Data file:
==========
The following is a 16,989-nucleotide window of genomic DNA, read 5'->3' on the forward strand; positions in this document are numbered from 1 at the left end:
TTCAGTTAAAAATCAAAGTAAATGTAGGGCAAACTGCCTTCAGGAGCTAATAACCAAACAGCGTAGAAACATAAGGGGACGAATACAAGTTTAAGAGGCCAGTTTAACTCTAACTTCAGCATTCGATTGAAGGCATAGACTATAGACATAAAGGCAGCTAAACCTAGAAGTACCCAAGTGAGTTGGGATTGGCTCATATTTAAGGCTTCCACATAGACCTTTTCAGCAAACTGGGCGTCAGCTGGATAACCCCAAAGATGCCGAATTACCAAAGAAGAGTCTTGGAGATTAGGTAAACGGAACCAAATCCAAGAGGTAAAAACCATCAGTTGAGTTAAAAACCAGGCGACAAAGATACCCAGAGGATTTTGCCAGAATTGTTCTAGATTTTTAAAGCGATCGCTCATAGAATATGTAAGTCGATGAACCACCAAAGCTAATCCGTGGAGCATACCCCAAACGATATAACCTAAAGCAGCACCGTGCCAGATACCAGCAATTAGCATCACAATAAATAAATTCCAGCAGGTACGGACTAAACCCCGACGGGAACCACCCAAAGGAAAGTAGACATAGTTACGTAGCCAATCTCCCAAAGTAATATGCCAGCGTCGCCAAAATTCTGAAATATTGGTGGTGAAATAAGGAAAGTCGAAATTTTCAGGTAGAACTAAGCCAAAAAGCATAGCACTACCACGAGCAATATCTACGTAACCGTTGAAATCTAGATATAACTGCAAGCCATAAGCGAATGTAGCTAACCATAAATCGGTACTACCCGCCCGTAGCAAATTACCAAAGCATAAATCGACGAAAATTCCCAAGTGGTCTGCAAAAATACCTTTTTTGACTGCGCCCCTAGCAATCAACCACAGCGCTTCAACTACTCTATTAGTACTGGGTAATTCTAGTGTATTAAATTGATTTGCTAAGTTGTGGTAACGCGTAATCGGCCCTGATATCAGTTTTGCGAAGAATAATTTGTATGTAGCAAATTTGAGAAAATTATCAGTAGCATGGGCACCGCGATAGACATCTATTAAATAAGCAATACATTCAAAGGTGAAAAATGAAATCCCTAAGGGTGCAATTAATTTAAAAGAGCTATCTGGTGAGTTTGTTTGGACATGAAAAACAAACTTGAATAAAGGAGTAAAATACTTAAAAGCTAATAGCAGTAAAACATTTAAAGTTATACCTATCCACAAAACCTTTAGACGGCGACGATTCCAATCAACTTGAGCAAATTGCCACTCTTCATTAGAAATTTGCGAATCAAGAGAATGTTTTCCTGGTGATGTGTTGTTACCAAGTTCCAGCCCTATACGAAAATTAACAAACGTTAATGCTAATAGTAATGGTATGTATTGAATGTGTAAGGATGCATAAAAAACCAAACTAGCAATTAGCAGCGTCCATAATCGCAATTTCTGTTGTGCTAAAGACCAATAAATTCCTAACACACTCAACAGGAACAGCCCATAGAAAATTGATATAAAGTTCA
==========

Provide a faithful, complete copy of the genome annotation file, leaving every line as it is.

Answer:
The following is a 16,989-nucleotide window of genomic DNA, read 5'->3' on the forward strand; positions in this document are numbered from 1 at the left end:
TTCAGTTAAAAATCAAAGTAAATGTAGGGCAAACTGCCTTCAGGAGCTAATAACCAAACAGCGTAGAAACATAAGGGGACGAATACAAGTTTAAGAGGCCAGTTTAACTCTAACTTCAGCATTCGATTGAAGGCATAGACTATAGACATAAAGGCAGCTAAACCTAGAAGTACCCAAGTGAGTTGGGATTGGCTCATATTTAAGGCTTCCACATAGACCTTTTCAGCAAACTGGGCGTCAGCTGGATAACCCCAAAGATGCCGAATTACCAAAGAAGAGTCTTGGAGATTAGGTAAACGGAACCAAATCCAAGAGGTAAAAACCATCAGTTGAGTTAAAAACCAGGCGACAAAGATACCCAGAGGATTTTGCCAGAATTGTTCTAGATTTTTAAAGCGATCGCTCATAGAATATGTAAGTCGATGAACCACCAAAGCTAATCCGTGGAGCATACCCCAAACGATATAACCTAAAGCAGCACCGTGCCAGATACCAGCAATTAGCATCACAATAAATAAATTCCAGCAGGTACGGACTAAACCCCGACGGGAACCACCCAAAGGAAAGTAGACATAGTTACGTAGCCAATCTCCCAAAGTAATATGCCAGCGTCGCCAAAATTCTGAAATATTGGTGGTGAAATAAGGAAAGTCGAAATTTTCAGGTAGAACTAAGCCAAAAAGCATAGCACTACCACGAGCAATATCTACGTAACCGTTGAAATCTAGATATAACTGCAAGCCATAAGCGAATGTAGCTAACCATAAATCGGTACTACCCGCCCGTAGCAAATTACCAAAGCATAAATCGACGAAAATTCCCAAGTGGTCTGCAAAAATACCTTTTTTGACTGCGCCCCTAGCAATCAACCACAGCGCTTCAACTACTCTATTAGTACTGGGTAATTCTAGTGTATTAAATTGATTTGCTAAGTTGTGGTAACGCGTAATCGGCCCTGATATCAGTTTTGCGAAGAATAATTTGTATGTAGCAAATTTGAGAAAATTATCAGTAGCATGGGCACCGCGATAGACATCTATTAAATAAGCAATACATTCAAAGGTGAAAAATGAAATCCCTAAGGGTGCAATTAATTTAAAAGAGCTATCTGGTGAGTTTGTTTGGACATGAAAAACAAACTTGAATAAAGGAGTAAAATACTTAAAAGCTAATAGCAGTAAAACATTTAAAGTTATACCTATCCACAAAACCTTTAGACGGCGACGATTCCAATCAACTTGAGCAAATTGCCACTCTTCATTAGAAATTTGCGAATCAAGAGAATGTTTTCCTGGTGATGTGTTGTTACCAAGTTCCAGCCCTATACGAAAATTAACAAACGTTAATGCTAATAGTAATGGTATGTATTGAATGTGTAAGGATGCATAAAAAACCAAACTAGCAATTAGCAGCGTCCATAATCGCAATTTCTGTTGTGCTAAAGACCAATAAATTCCTAACACACTCAACAGGAACAGCCCATAGAAAATTGATATAAAGTTCA